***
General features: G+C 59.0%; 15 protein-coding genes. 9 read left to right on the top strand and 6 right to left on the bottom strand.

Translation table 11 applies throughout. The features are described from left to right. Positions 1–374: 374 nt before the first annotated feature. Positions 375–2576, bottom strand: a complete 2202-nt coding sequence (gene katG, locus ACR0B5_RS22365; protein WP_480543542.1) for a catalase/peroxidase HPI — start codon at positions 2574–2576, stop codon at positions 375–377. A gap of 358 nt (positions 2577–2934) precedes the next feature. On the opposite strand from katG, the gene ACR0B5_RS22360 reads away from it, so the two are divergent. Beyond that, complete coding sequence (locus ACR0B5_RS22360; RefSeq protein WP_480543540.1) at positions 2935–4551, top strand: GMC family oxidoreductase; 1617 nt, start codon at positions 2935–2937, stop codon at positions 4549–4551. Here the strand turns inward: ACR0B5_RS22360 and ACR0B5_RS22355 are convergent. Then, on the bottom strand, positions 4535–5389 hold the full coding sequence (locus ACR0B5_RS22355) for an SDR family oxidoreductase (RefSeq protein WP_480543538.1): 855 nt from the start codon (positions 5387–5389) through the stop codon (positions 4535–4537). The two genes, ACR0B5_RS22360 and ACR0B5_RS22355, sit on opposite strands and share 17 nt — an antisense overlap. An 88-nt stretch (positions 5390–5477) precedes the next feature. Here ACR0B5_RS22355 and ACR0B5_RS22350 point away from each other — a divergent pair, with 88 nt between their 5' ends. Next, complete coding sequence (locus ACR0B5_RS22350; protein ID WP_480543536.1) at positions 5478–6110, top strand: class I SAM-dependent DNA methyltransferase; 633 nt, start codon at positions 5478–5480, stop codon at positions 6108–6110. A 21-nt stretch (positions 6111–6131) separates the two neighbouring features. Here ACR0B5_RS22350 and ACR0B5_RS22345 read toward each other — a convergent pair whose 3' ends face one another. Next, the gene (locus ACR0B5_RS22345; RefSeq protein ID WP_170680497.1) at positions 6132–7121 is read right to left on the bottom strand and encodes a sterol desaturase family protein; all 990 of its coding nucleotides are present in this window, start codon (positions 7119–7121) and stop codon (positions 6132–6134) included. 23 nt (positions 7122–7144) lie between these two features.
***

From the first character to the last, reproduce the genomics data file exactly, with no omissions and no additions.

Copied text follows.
General features: G+C 59.0%; 15 protein-coding genes. 9 read left to right on the top strand and 6 right to left on the bottom strand.

Translation table 11 applies throughout. The features are described from left to right. Positions 1–374: 374 nt before the first annotated feature. Positions 375–2576, bottom strand: a complete 2202-nt coding sequence (gene katG, locus ACR0B5_RS22365; protein WP_480543542.1) for a catalase/peroxidase HPI — start codon at positions 2574–2576, stop codon at positions 375–377. A gap of 358 nt (positions 2577–2934) precedes the next feature. On the opposite strand from katG, the gene ACR0B5_RS22360 reads away from it, so the two are divergent. Beyond that, complete coding sequence (locus ACR0B5_RS22360; RefSeq protein WP_480543540.1) at positions 2935–4551, top strand: GMC family oxidoreductase; 1617 nt, start codon at positions 2935–2937, stop codon at positions 4549–4551. Here the strand turns inward: ACR0B5_RS22360 and ACR0B5_RS22355 are convergent. Then, on the bottom strand, positions 4535–5389 hold the full coding sequence (locus ACR0B5_RS22355) for an SDR family oxidoreductase (RefSeq protein WP_480543538.1): 855 nt from the start codon (positions 5387–5389) through the stop codon (positions 4535–4537). The two genes, ACR0B5_RS22360 and ACR0B5_RS22355, sit on opposite strands and share 17 nt — an antisense overlap. An 88-nt stretch (positions 5390–5477) precedes the next feature. Here ACR0B5_RS22355 and ACR0B5_RS22350 point away from each other — a divergent pair, with 88 nt between their 5' ends. Next, complete coding sequence (locus ACR0B5_RS22350; protein ID WP_480543536.1) at positions 5478–6110, top strand: class I SAM-dependent DNA methyltransferase; 633 nt, start codon at positions 5478–5480, stop codon at positions 6108–6110. A 21-nt stretch (positions 6111–6131) separates the two neighbouring features. Here ACR0B5_RS22350 and ACR0B5_RS22345 read toward each other — a convergent pair whose 3' ends face one another. Next, the gene (locus ACR0B5_RS22345; RefSeq protein ID WP_170680497.1) at positions 6132–7121 is read right to left on the bottom strand and encodes a sterol desaturase family protein; all 990 of its coding nucleotides are present in this window, start codon (positions 7119–7121) and stop codon (positions 6132–6134) included. 23 nt (positions 7122–7144) lie between these two features.